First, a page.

Ready to learn the mysterious ways of the roulette wheel and become the world’s biggest roulette nerd? Let’s kick off with the wheel itself and learn what makes this marvellous machine tick.

What is a roulette wheel?

The word roulette means ‘little wheel’ in French. The wheel is basically a way to use the laws of physics to pick a random number. The game sends a ball hurtling round the edge of the wheel and as the ball decelerates, it drops down into the ring of numbers and a few zigs & sags later, lands in a pocket.

A roulette wheel is a complex mix of carefully calibrated parts, dressed up to the nines for its night out at the casino! Manufacturers combine quality craftsmanship with cutting edge technology to ensure wheels look a million dollars and deliver high performance for operator and punters alike.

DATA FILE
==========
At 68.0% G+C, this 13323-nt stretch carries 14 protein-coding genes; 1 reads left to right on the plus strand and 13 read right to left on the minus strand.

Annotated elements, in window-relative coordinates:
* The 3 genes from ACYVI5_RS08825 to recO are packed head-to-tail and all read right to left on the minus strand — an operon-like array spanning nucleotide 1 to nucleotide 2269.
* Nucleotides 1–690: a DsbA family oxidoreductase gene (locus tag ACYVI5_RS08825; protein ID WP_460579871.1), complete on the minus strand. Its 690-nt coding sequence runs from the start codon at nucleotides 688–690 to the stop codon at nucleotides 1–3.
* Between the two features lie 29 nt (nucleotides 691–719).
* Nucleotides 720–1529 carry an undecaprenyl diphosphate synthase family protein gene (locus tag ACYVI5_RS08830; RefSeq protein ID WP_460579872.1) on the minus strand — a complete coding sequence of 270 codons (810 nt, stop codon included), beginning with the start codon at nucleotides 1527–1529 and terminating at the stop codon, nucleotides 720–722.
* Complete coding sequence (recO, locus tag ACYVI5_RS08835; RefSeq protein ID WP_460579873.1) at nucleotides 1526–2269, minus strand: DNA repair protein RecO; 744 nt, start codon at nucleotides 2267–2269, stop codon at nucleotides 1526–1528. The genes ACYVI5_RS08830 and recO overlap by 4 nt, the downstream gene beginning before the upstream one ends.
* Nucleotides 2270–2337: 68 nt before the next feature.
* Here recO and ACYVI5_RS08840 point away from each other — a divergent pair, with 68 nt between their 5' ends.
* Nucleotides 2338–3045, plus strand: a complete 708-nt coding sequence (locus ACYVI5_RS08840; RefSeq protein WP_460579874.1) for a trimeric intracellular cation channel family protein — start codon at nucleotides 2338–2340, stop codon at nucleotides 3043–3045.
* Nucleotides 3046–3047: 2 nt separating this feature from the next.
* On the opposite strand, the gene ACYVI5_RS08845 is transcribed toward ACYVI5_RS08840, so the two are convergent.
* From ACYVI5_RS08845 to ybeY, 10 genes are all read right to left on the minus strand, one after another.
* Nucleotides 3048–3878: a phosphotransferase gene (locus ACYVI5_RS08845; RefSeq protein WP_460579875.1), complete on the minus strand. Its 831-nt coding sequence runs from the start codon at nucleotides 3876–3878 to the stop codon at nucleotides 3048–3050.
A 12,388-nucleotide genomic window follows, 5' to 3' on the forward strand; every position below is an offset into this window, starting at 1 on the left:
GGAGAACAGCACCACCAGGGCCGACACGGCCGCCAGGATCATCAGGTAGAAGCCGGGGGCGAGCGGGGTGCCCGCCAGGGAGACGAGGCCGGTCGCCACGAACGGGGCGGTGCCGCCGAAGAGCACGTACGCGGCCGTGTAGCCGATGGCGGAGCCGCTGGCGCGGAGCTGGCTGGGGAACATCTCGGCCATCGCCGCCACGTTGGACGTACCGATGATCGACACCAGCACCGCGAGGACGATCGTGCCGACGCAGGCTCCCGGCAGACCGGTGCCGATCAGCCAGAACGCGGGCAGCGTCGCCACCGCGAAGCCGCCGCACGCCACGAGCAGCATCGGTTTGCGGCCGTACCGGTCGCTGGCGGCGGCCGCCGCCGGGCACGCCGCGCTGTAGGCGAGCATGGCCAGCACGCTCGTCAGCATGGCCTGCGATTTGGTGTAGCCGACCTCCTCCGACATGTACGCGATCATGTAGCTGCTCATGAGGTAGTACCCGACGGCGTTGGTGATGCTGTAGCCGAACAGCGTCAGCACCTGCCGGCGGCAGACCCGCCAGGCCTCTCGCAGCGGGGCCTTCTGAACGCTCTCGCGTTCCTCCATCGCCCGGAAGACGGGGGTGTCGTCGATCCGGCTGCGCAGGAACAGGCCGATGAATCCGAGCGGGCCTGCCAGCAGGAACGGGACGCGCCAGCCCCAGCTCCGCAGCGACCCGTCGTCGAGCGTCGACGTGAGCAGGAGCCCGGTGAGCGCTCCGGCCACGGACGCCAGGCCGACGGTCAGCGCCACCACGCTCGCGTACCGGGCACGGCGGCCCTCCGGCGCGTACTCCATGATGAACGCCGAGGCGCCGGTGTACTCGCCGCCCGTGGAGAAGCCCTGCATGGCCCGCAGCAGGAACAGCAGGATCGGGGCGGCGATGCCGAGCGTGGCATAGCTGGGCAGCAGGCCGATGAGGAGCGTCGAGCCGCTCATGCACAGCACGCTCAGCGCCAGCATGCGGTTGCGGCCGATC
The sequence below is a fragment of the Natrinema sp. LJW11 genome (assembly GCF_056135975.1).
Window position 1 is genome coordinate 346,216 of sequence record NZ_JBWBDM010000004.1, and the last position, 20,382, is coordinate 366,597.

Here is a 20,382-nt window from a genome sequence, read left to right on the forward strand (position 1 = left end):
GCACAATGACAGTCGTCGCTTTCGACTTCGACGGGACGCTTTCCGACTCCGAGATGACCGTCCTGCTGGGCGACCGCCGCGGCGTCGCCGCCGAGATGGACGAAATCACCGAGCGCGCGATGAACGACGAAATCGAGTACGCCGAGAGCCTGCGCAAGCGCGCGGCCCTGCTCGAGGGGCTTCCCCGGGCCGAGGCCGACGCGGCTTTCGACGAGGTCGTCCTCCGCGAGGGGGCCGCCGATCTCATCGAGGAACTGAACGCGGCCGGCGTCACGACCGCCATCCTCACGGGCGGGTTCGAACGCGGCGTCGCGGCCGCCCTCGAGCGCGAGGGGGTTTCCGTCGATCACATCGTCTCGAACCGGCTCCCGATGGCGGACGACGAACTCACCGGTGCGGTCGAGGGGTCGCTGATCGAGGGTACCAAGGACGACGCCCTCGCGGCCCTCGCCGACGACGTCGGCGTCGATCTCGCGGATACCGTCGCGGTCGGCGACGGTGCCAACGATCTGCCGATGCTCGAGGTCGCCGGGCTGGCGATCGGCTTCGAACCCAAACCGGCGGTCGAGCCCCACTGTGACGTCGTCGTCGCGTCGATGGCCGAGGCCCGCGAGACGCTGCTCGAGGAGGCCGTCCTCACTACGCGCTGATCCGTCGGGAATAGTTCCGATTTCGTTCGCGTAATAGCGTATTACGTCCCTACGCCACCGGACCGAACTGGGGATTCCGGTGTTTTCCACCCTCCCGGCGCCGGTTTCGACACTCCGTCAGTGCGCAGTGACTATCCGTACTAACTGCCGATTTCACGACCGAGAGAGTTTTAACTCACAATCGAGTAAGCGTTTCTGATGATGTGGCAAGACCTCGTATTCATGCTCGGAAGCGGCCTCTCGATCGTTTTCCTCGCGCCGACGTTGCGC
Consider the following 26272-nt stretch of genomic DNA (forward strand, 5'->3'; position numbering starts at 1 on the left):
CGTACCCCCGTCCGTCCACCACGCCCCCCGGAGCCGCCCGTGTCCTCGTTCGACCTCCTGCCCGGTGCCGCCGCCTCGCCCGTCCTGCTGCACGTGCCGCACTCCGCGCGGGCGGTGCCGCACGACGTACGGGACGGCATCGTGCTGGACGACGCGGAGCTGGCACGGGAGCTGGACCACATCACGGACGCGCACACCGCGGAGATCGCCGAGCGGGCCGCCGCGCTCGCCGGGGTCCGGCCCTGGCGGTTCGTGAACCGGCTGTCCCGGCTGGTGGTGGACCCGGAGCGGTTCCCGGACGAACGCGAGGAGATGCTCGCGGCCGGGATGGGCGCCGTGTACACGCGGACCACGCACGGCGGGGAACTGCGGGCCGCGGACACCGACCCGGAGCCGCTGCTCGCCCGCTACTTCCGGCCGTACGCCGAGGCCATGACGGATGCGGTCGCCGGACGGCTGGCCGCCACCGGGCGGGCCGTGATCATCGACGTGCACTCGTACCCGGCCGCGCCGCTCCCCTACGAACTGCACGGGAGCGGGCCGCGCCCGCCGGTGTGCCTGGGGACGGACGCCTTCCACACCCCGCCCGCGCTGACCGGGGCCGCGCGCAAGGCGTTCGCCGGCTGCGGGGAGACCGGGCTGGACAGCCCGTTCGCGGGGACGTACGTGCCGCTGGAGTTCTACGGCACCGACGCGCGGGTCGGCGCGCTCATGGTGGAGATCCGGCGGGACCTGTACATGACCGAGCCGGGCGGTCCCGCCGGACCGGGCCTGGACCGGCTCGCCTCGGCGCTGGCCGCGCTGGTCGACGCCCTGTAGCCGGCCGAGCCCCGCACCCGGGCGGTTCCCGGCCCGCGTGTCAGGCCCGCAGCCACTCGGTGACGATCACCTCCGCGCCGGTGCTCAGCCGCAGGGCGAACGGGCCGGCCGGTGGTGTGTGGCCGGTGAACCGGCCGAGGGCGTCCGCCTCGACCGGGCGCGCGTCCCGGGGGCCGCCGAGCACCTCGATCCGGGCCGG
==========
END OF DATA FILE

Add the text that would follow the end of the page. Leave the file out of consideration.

A roulette wheel is made up of a base sat on a metal spindle and bearings so it can move smoothly with virtually no friction. The conical bowl allows the ball to spiral down towards numbered pockets which line the wheelhead. Finally, a turret sits in the centre for decoration.

Although smaller wheels do exist, most standard size wheels are 80cm across. They’re usually made from a combination of woods or plastics along with steel, aluminium or nickel to add a shiny finish. Depending on how posh your casino is, you might see mahogany, walnut or rosewood veneers used as to complete the wheel.

Secret #1

Fancy a game at home? Roulette wheels can cost well over £10,000 although casino cast-offs occasionally pop up on eBay for around £2,000. Too pricey for the ultimate home accessory?

Making the predictable unpredictable

Not everything on a wheel is there for decoration. Conjuring up the randomness that makes roulette so exciting, and there are a few areas of the wheel responsible for making the magic happen.